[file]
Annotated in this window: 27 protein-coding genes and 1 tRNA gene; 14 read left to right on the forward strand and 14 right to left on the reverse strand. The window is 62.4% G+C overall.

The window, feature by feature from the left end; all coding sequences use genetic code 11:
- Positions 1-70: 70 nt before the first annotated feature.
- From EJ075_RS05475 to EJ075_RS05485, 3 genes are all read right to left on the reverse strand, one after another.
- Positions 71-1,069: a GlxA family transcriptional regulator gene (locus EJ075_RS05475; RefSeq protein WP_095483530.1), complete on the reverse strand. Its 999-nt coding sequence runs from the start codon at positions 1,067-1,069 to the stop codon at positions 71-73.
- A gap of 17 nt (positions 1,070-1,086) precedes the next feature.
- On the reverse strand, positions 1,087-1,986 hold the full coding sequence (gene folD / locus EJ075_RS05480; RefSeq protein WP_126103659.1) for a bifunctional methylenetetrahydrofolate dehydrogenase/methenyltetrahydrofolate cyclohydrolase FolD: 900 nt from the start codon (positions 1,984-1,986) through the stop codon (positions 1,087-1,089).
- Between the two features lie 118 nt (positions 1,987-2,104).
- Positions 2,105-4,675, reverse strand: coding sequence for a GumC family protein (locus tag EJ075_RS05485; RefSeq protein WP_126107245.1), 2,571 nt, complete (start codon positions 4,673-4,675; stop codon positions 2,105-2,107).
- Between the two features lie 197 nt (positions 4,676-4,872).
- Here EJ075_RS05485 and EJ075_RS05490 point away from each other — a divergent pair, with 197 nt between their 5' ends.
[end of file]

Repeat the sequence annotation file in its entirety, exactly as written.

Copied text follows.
Annotated in this window: 27 protein-coding genes and 1 tRNA gene; 14 read left to right on the forward strand and 14 right to left on the reverse strand. The window is 62.4% G+C overall.

The window, feature by feature from the left end; all coding sequences use genetic code 11:
- Positions 1-70: 70 nt before the first annotated feature.
- From EJ075_RS05475 to EJ075_RS05485, 3 genes are all read right to left on the reverse strand, one after another.
- Positions 71-1,069: a GlxA family transcriptional regulator gene (locus EJ075_RS05475; RefSeq protein WP_095483530.1), complete on the reverse strand. Its 999-nt coding sequence runs from the start codon at positions 1,067-1,069 to the stop codon at positions 71-73.
- A gap of 17 nt (positions 1,070-1,086) precedes the next feature.
- On the reverse strand, positions 1,087-1,986 hold the full coding sequence (gene folD / locus EJ075_RS05480; RefSeq protein WP_126103659.1) for a bifunctional methylenetetrahydrofolate dehydrogenase/methenyltetrahydrofolate cyclohydrolase FolD: 900 nt from the start codon (positions 1,984-1,986) through the stop codon (positions 1,087-1,089).
- Between the two features lie 118 nt (positions 1,987-2,104).
- Positions 2,105-4,675, reverse strand: coding sequence for a GumC family protein (locus tag EJ075_RS05485; RefSeq protein WP_126107245.1), 2,571 nt, complete (start codon positions 4,673-4,675; stop codon positions 2,105-2,107).
- Between the two features lie 197 nt (positions 4,676-4,872).
- Here EJ075_RS05485 and EJ075_RS05490 point away from each other — a divergent pair, with 197 nt between their 5' ends.